Top image: Line of Height (Mayor’s Office)

Minna Kantonen

Minna Kantonen successfully applied through open submission to Art Gene’s Residency Programme in 2005. The selection panel were particularly interested in her Line of Height series of photographs which directly engage subjects as participants in the creation of the work and pose many questions around the hierarchies of the workplace an more generally within society. The viewer becomes voyeur – gaining a rare behind-the-scenes look at working environments which are rarely seen and almost never documented. We were fortunate that Minna decided to extend the series whilst in Barrow and Art Gene helped her in coordinate the project through making introductions.

The personalisation of workspace, within a bland workplace is always fascinating. Particularly enjoyable is the Mel Gibson portrait bringing up the rear of the queue (above) along with his monkey friend… The viewer cannot help but compare the similarities and differences in pictures taken in different offices, cities or countries. This is perhaps evidence of our an innate need to categorise, to ‘own’ assimilate or understand ‘difference’ – to feel comfortable in a new environment. The viewer to some extend becomes the new-boy or girl in the workplace; on the outside looking for a way in – their place in the line of hierarchy or outside of it? We reassure ourselves with imaginings which seem to provide some kind of insight into to what it might be to live and work somewhere else.

Then there are spaces designed to impress. Minna’s large format camera produces high resolution images revealing many details not evident in the low resolution pictures shown here. The Mayor’s office above uses the ‘language’ of personalisation; pictures, paintings, ornaments and gifts from ‘loved ones’. It has ‘family’ portraits of former mayors and shields representing ships and submarines built in the town alongside gifts from grateful and powerful clients including Admiral Togo. This room is designed to situate one in an impressive historical context and exhibits the paraphernalia of a particularly British take on ‘public office’: the mace and mayoral chain of office being amongst the most prominent.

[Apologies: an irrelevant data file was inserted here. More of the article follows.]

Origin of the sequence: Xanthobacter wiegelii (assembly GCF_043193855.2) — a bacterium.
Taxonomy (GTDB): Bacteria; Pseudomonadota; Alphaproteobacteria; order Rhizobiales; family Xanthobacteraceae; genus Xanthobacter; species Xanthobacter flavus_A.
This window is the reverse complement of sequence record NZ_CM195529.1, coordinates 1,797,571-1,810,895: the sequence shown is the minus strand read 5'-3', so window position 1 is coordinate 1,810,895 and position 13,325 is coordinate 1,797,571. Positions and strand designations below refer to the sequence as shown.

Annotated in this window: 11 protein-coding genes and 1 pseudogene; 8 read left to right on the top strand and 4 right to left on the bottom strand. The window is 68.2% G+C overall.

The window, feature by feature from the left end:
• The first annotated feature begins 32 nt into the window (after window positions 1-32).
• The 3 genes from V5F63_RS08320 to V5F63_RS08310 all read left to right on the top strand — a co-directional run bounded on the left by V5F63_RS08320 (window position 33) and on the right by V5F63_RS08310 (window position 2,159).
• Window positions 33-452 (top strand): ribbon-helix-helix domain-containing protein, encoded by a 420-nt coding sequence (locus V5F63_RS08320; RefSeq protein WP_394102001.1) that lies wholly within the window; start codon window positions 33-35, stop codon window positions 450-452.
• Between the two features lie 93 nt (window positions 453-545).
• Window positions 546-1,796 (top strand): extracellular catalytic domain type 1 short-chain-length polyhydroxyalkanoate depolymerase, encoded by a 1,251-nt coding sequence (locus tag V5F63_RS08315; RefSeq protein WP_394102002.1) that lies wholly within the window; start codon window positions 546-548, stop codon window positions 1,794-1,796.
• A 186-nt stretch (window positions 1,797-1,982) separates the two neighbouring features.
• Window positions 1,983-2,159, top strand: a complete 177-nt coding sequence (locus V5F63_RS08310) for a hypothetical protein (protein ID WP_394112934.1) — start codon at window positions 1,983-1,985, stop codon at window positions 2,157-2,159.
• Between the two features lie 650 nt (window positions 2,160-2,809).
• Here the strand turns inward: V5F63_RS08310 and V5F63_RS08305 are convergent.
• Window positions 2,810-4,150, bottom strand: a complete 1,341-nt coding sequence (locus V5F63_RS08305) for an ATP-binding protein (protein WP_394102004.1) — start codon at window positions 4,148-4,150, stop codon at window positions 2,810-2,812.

Minna returned to Art Gene following her residency to join the Ormsgill Eco School project team, a Creative Partnerships Project, led by Maddi Nicholson and has more recently been creating photograph works around ‘Gorilla Gardening’ in London.

Image below: Line of Height (Print Shop)

Artist in Residence

Kantonen’s art practice takes different forms often resulting in a series of photographs. Her images are playful yet leave space for reflection.

A recurring theme has been the study of the disintegrating details of wilderness in decline. In A Small Book of Trees, Kantonen photographed isolated groups of trees in the built environment. The images are on one hand descriptive and on the other hand poetic, “offering a different formal and temporal realm.” (Paul Tebbs)

 

In the ‘Line of Height’ series Kantonen has photographed office workers in their workspace in a line of height from shortest to tallest. ‘This paradoxical display is perhaps reflective of abstract hierarchies of office life or is it a subversion of the established pecking order?

The editors, Source 36, Autumn 2003

 

During her residency at Art Gene, Kantonen dedicated time to research and develop new work exploring sound and continued her Line of Height series.

To create her sound-based work; her studio at Art Gene was transformed into a mini recording studio. Kantonen’s interest in sound focuses on how sounds link to images and images to sound, how we associate images to certain sounds and how sound works visually. She began by recording the opening of beer bottles and cans. The piece has personal significance but has a universality offering both the listener and the viewer a soundscape which becomes an aesthetic experience.

External links

Minna Kantonen
For mail orders of ‘A Small Book of Trees’: info@asmallbookoftrees.co.uk

Image below: Line of Height (Art Gene)

Further Reading